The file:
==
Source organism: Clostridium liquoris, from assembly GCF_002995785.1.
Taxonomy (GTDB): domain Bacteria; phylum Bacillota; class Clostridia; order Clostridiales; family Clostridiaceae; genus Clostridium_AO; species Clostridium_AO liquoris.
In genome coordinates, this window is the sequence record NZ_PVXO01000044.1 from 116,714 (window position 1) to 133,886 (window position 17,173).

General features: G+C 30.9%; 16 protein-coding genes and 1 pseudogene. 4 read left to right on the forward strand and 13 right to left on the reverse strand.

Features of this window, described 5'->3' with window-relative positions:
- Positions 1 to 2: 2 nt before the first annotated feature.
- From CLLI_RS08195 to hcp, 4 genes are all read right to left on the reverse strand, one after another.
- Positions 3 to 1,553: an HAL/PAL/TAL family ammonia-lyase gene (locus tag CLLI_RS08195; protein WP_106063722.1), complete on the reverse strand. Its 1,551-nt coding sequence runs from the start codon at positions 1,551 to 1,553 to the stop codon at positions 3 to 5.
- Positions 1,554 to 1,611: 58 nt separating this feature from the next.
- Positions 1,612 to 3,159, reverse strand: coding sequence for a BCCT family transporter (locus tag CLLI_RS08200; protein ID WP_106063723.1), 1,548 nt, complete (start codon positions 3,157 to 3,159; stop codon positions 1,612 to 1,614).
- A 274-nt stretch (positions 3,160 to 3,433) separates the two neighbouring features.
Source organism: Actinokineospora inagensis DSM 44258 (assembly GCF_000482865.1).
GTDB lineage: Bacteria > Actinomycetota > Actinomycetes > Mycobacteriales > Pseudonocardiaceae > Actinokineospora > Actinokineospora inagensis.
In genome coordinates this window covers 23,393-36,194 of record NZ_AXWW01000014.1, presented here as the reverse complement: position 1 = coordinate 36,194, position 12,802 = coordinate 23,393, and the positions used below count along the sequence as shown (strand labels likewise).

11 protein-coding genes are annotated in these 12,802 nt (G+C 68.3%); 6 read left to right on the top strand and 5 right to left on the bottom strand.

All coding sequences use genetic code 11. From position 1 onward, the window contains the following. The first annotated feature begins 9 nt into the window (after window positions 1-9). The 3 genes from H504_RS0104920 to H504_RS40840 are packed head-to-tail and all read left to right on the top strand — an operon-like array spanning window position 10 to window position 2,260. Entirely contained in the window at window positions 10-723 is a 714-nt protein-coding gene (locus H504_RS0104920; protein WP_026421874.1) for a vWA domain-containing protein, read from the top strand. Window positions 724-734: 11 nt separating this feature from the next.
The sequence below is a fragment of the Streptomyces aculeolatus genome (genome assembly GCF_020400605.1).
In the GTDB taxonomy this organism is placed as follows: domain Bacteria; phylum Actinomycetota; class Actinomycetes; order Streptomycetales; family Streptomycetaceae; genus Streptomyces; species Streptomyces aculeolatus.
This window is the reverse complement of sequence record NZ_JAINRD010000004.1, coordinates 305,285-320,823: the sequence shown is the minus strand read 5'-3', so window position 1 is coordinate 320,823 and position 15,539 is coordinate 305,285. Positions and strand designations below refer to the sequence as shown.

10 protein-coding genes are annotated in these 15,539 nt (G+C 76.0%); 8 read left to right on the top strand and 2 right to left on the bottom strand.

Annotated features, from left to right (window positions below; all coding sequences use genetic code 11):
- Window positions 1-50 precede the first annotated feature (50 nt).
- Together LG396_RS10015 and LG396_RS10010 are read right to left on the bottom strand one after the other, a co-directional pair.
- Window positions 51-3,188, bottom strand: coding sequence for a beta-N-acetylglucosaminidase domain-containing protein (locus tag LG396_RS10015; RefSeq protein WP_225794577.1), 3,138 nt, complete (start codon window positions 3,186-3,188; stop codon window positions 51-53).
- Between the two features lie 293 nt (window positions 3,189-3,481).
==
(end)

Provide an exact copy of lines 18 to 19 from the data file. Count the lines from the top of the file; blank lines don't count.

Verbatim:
In the GTDB taxonomy this organism is placed as follows: domain Bacteria; phylum Actinomycetota; class Actinomycetes; order Streptomycetales; family Streptomycetaceae; genus Streptomyces; species Streptomyces aculeolatus.
This window is the reverse complement of sequence record NZ_JAINRD010000004.1, coordinates 305,285-320,823: the sequence shown is the minus strand read 5'-3', so window position 1 is coordinate 320,823 and position 15,539 is coordinate 305,285. Positions and strand designations below refer to the sequence as shown.